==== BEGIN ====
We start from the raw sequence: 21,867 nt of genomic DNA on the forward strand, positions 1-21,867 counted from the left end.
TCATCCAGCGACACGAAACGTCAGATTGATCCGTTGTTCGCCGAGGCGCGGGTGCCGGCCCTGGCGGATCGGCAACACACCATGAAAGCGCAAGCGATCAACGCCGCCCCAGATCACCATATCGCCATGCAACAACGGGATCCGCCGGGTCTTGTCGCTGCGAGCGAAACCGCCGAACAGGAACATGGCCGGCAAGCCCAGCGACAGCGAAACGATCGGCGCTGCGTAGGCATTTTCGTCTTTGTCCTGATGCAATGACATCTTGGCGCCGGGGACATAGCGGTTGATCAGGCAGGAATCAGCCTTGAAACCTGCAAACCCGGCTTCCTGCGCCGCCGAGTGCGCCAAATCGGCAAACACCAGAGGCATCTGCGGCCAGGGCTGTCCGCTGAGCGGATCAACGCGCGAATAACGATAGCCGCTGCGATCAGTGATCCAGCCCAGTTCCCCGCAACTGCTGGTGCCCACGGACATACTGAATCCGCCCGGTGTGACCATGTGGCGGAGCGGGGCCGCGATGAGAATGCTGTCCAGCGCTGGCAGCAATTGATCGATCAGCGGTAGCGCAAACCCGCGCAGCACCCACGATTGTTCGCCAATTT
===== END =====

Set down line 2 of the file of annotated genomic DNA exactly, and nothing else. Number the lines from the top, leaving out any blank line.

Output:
TCATCCAGCGACACGAAACGTCAGATTGATCCGTTGTTCGCCGAGGCGCGGGTGCCGGCCCTGGCGGATCGGCAACACACCATGAAAGCGCAAGCGATCAACGCCGCCCCAGATCACCATATCGCCATGCAACAACGGGATCCGCCGGGTCTTGTCGCTGCGAGCGAAACCGCCGAACAGGAACATGGCCGGCAAGCCCAGCGACAGCGAAACGATCGGCGCTGCGTAGGCATTTTCGTCTTTGTCCTGATGCAATGACATCTTGGCGCCGGGGACATAGCGGTTGATCAGGCAGGAATCAGCCTTGAAACCTGCAAACCCGGCTTCCTGCGCCGCCGAGTGCGCCAAATCGGCAAACACCAGAGGCATCTGCGGCCAGGGCTGTCCGCTGAGCGGATCAACGCGCGAATAACGATAGCCGCTGCGATCAGTGATCCAGCCCAGTTCCCCGCAACTGCTGGTGCCCACGGACATACTGAATCCGCCCGGTGTGACCATGTGGCGGAGCGGGGCCGCGATGAGAATGCTGTCCAGCGCTGGCAGCAATTGATCGATCAGCGGTAGCGCAAACCCGCGCAGCACCCACGATTGTTCGCCAATTT